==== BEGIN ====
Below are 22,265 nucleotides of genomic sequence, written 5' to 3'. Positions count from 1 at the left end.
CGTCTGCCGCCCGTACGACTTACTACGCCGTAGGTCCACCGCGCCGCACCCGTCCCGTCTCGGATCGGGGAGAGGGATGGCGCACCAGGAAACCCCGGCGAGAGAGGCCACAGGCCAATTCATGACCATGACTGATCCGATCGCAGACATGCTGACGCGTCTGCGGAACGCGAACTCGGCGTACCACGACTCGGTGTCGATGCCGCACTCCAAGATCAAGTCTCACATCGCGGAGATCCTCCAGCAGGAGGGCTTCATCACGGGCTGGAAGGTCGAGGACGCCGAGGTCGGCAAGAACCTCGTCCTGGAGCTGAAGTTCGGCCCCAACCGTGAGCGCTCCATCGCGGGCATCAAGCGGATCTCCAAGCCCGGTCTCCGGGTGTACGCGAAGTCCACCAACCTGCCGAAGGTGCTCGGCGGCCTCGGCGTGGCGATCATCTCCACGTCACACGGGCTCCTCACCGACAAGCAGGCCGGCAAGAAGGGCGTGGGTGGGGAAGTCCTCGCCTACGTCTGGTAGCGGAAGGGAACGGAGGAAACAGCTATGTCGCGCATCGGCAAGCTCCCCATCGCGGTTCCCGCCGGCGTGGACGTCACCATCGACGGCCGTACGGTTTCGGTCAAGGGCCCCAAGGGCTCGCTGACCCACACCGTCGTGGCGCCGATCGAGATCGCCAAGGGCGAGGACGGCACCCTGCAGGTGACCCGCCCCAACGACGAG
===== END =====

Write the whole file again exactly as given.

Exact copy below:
Below are 22,265 nucleotides of genomic sequence, written 5' to 3'. Positions count from 1 at the left end.
CGTCTGCCGCCCGTACGACTTACTACGCCGTAGGTCCACCGCGCCGCACCCGTCCCGTCTCGGATCGGGGAGAGGGATGGCGCACCAGGAAACCCCGGCGAGAGAGGCCACAGGCCAATTCATGACCATGACTGATCCGATCGCAGACATGCTGACGCGTCTGCGGAACGCGAACTCGGCGTACCACGACTCGGTGTCGATGCCGCACTCCAAGATCAAGTCTCACATCGCGGAGATCCTCCAGCAGGAGGGCTTCATCACGGGCTGGAAGGTCGAGGACGCCGAGGTCGGCAAGAACCTCGTCCTGGAGCTGAAGTTCGGCCCCAACCGTGAGCGCTCCATCGCGGGCATCAAGCGGATCTCCAAGCCCGGTCTCCGGGTGTACGCGAAGTCCACCAACCTGCCGAAGGTGCTCGGCGGCCTCGGCGTGGCGATCATCTCCACGTCACACGGGCTCCTCACCGACAAGCAGGCCGGCAAGAAGGGCGTGGGTGGGGAAGTCCTCGCCTACGTCTGGTAGCGGAAGGGAACGGAGGAAACAGCTATGTCGCGCATCGGCAAGCTCCCCATCGCGGTTCCCGCCGGCGTGGACGTCACCATCGACGGCCGTACGGTTTCGGTCAAGGGCCCCAAGGGCTCGCTGACCCACACCGTCGTGGCGCCGATCGAGATCGCCAAGGGCGAGGACGGCACCCTGCAGGTGACCCGCCCCAACGACGAG